|Count Grendel "saves" Romana and carries her off.|
"Oh do stop being so tediously heroic, my dear fellow."
Well, I'm already biased. Then again, it's sorta the point of this site for me to be biased, so I guess that's fine. I just really see no way in which anyone could dislike this story. I mean, no offence, but unless you're a hardcore member of the Prisoner of Zenda appreciation society I really think that this story has everything you could ask for in a Doctor Who story, with heaps of charm to top it off. I think one of the reasons that I love it so much is that it's a proof-of-concept of sorts for what Doctor Who is - after a few seasons of alternating between grey spacecraft and scenes in southern England, we're thrown into a lush Medieval fantasy setting that takes itself entirely seriously.
My love for the story has certainly grown over the years, and that's not due to any unforeseen subtlety in a script but rather an appreciation of how simply the story gets things done. The whole-plot reference to another work, The Prisoner of Zenda, fits the serial with a more conventional act structure, and as a result we actually get a satisfying beginning, middle and end instead of the typically rushed resolutions that are far too common in Classic Who. Of course I usually wouldn't abide by such a premise, but the simple fact is that David Fisher adapts it to the point where you'd be surprised that it's anything other than a standard Doctor Who runaround.
And those adaptations are mainly to do with the way that one person can become two. Whereas the original story had the King replaced by his nigh-identical cousin, this serial uses the idea of androids and adapts that to the setting to create a rather wonderful society in which the peasantry are adept with futuristic technologies and the upper classes prefer electro-shock swords. Thanks to the presence of Romana, we do get a set of randomly identical characters, as well as their android doubles, meaning that all in all there are four roles for Mary Tamm to play and two roles for exquisite guest actor Neville Jason. Despite the overreliance on that one doppelganger trick, it never really breaks unless you look at it for too long, and carries the serial well.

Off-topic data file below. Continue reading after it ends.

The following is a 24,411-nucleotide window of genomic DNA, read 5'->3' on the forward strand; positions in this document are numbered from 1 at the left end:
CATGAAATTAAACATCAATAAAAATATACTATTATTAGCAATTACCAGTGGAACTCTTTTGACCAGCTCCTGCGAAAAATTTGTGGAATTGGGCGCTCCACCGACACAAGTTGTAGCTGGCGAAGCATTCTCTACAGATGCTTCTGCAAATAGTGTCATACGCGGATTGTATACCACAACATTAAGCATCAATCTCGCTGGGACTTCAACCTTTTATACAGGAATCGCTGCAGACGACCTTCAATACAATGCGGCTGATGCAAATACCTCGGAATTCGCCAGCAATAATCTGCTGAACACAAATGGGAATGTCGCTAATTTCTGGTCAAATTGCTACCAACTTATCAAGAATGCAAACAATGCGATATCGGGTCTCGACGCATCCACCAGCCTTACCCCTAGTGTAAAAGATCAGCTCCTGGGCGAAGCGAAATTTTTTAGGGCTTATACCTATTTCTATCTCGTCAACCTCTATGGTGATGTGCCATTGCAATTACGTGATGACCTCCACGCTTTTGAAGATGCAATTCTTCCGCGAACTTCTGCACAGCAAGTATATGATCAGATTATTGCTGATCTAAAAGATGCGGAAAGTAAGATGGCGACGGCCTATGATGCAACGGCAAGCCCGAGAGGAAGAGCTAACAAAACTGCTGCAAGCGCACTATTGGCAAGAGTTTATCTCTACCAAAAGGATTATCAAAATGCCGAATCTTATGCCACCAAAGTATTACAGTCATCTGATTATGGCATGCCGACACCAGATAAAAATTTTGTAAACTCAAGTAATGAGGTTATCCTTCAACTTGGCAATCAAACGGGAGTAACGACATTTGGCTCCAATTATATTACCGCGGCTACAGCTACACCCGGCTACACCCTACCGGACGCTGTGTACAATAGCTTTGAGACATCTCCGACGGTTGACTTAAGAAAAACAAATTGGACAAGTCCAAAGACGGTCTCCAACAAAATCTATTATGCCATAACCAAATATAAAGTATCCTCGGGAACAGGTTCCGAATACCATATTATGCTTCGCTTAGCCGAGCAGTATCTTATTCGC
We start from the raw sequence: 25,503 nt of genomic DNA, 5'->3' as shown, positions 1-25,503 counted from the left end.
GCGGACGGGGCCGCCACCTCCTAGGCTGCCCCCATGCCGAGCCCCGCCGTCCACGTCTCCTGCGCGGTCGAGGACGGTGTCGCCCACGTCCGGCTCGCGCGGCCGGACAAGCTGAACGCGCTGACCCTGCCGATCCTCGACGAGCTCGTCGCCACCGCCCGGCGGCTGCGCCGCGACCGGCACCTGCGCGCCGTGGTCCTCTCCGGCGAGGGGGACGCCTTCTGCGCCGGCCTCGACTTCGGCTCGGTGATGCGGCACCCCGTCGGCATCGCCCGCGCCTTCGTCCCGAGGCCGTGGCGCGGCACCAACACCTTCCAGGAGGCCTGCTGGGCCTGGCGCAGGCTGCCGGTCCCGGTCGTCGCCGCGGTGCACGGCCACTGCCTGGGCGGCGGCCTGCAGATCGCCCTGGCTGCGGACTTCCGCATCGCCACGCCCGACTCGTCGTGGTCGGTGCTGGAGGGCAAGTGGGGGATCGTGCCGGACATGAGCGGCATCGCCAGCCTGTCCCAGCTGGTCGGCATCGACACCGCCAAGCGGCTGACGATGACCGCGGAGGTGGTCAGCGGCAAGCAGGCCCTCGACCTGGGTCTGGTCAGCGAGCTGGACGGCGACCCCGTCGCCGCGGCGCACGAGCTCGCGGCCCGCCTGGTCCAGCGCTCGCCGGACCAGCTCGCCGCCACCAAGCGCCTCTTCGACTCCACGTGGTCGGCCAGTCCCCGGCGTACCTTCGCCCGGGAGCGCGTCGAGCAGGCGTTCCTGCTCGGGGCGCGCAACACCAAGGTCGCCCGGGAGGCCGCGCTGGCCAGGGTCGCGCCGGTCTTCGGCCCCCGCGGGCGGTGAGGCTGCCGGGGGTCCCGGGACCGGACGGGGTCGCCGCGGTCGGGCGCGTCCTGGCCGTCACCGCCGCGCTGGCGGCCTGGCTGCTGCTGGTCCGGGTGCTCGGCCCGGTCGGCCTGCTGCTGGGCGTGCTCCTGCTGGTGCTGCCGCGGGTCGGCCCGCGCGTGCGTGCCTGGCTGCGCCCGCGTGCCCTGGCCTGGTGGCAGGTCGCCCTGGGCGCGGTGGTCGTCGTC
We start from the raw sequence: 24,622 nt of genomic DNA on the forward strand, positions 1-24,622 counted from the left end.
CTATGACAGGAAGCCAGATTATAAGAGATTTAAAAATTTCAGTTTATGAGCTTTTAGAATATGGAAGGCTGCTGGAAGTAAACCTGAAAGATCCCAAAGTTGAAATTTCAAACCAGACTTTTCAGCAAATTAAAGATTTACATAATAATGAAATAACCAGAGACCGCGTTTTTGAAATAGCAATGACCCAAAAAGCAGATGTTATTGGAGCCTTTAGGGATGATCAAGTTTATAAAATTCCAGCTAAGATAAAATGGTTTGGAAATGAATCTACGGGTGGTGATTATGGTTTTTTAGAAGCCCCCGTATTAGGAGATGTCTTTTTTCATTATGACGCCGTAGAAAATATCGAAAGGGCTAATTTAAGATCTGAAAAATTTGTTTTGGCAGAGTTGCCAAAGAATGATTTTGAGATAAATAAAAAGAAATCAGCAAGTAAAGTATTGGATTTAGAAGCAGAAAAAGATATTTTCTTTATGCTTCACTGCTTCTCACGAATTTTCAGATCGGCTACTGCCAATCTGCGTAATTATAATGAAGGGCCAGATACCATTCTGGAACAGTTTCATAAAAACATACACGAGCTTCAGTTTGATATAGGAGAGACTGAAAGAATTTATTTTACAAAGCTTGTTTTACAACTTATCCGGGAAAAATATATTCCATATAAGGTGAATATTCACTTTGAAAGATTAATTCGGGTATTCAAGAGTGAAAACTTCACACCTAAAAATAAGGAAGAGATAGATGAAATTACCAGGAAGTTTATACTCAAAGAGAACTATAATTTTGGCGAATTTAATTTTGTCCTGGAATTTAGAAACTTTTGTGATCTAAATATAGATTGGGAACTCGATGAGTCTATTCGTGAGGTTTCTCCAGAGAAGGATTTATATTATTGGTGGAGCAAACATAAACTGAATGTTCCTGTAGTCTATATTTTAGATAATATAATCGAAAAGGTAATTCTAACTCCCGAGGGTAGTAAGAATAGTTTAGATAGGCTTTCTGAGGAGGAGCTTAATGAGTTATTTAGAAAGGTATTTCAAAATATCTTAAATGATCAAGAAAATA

|Sorry, can't review this story without the Taran Wood Beast.|
From the BBC.
Just as The Doctor expresses his desire to take a break from the search, a break from the search he gets. The arc in this story has a very marginal role, with the finding and collecting done in the first five minutes and the rest of the story the result of being in the wrong place at the wrong time - taking these two intergalactic travellers and driving them to help solve the affairs of a single monarchy on a single, relatively primitive planet. It was more focused on enjoying itself with it's own concept, and with acting of this calibre and a script which manages to be both effortlessly epic and witty, I really can't find anything at all to fault with this story. Except the Taran wood beast. But I'm sure we've all forgotten about that.
NEXT WEEK: We meet a giant squid as we awe at The Power of Kroll.